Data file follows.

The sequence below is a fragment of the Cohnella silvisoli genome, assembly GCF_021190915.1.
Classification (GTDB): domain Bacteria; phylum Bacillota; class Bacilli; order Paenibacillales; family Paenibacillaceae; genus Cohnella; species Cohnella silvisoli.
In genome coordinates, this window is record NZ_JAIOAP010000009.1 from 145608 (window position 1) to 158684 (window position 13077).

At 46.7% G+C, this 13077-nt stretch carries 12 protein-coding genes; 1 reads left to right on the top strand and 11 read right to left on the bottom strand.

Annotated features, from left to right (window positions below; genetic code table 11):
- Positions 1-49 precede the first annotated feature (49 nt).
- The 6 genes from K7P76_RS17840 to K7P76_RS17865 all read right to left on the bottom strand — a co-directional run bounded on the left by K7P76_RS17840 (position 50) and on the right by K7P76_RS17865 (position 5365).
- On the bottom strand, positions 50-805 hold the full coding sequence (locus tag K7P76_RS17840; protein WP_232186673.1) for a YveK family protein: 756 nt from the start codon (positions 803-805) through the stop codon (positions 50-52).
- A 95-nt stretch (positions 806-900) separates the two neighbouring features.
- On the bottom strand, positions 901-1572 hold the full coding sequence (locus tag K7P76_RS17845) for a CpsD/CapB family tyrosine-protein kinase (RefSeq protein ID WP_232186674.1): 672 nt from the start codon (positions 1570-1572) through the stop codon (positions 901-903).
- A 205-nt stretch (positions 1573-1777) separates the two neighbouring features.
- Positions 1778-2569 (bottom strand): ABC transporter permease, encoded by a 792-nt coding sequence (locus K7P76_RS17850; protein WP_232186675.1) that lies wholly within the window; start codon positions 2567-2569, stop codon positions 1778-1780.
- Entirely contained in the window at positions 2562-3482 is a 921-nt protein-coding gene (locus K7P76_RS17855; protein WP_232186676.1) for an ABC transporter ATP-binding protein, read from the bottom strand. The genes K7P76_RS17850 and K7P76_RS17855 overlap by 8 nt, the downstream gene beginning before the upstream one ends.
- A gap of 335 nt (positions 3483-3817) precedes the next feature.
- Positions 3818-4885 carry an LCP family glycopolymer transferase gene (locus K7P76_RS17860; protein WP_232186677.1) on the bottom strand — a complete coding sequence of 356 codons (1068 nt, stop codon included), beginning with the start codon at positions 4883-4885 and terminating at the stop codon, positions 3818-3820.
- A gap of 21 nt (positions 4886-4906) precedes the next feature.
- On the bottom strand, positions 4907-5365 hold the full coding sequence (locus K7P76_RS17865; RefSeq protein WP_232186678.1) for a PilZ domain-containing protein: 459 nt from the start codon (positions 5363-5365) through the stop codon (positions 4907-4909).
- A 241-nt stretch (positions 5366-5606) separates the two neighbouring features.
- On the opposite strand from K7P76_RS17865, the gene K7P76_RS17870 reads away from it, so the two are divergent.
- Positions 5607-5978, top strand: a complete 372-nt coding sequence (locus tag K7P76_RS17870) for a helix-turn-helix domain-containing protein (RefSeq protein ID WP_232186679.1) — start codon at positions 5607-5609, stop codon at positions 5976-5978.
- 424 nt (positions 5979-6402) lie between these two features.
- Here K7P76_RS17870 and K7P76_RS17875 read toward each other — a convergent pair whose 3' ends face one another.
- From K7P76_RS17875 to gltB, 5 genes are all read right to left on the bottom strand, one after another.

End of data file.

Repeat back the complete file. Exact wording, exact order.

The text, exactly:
The sequence below is a fragment of the Cohnella silvisoli genome, assembly GCF_021190915.1.
Classification (GTDB): domain Bacteria; phylum Bacillota; class Bacilli; order Paenibacillales; family Paenibacillaceae; genus Cohnella; species Cohnella silvisoli.
In genome coordinates, this window is record NZ_JAIOAP010000009.1 from 145608 (window position 1) to 158684 (window position 13077).

At 46.7% G+C, this 13077-nt stretch carries 12 protein-coding genes; 1 reads left to right on the top strand and 11 read right to left on the bottom strand.

Annotated features, from left to right (window positions below; genetic code table 11):
- Positions 1-49 precede the first annotated feature (49 nt).
- The 6 genes from K7P76_RS17840 to K7P76_RS17865 all read right to left on the bottom strand — a co-directional run bounded on the left by K7P76_RS17840 (position 50) and on the right by K7P76_RS17865 (position 5365).
- On the bottom strand, positions 50-805 hold the full coding sequence (locus tag K7P76_RS17840; protein WP_232186673.1) for a YveK family protein: 756 nt from the start codon (positions 803-805) through the stop codon (positions 50-52).
- A 95-nt stretch (positions 806-900) separates the two neighbouring features.
- On the bottom strand, positions 901-1572 hold the full coding sequence (locus tag K7P76_RS17845) for a CpsD/CapB family tyrosine-protein kinase (RefSeq protein ID WP_232186674.1): 672 nt from the start codon (positions 1570-1572) through the stop codon (positions 901-903).
- A 205-nt stretch (positions 1573-1777) separates the two neighbouring features.
- Positions 1778-2569 (bottom strand): ABC transporter permease, encoded by a 792-nt coding sequence (locus K7P76_RS17850; protein WP_232186675.1) that lies wholly within the window; start codon positions 2567-2569, stop codon positions 1778-1780.
- Entirely contained in the window at positions 2562-3482 is a 921-nt protein-coding gene (locus K7P76_RS17855; protein WP_232186676.1) for an ABC transporter ATP-binding protein, read from the bottom strand. The genes K7P76_RS17850 and K7P76_RS17855 overlap by 8 nt, the downstream gene beginning before the upstream one ends.
- A gap of 335 nt (positions 3483-3817) precedes the next feature.
- Positions 3818-4885 carry an LCP family glycopolymer transferase gene (locus K7P76_RS17860; protein WP_232186677.1) on the bottom strand — a complete coding sequence of 356 codons (1068 nt, stop codon included), beginning with the start codon at positions 4883-4885 and terminating at the stop codon, positions 3818-3820.
- A gap of 21 nt (positions 4886-4906) precedes the next feature.
- On the bottom strand, positions 4907-5365 hold the full coding sequence (locus K7P76_RS17865; RefSeq protein WP_232186678.1) for a PilZ domain-containing protein: 459 nt from the start codon (positions 5363-5365) through the stop codon (positions 4907-4909).
- A 241-nt stretch (positions 5366-5606) separates the two neighbouring features.
- On the opposite strand from K7P76_RS17865, the gene K7P76_RS17870 reads away from it, so the two are divergent.
- Positions 5607-5978, top strand: a complete 372-nt coding sequence (locus tag K7P76_RS17870) for a helix-turn-helix domain-containing protein (RefSeq protein ID WP_232186679.1) — start codon at positions 5607-5609, stop codon at positions 5976-5978.
- 424 nt (positions 5979-6402) lie between these two features.
- Here K7P76_RS17870 and K7P76_RS17875 read toward each other — a convergent pair whose 3' ends face one another.
- From K7P76_RS17875 to gltB, 5 genes are all read right to left on the bottom strand, one after another.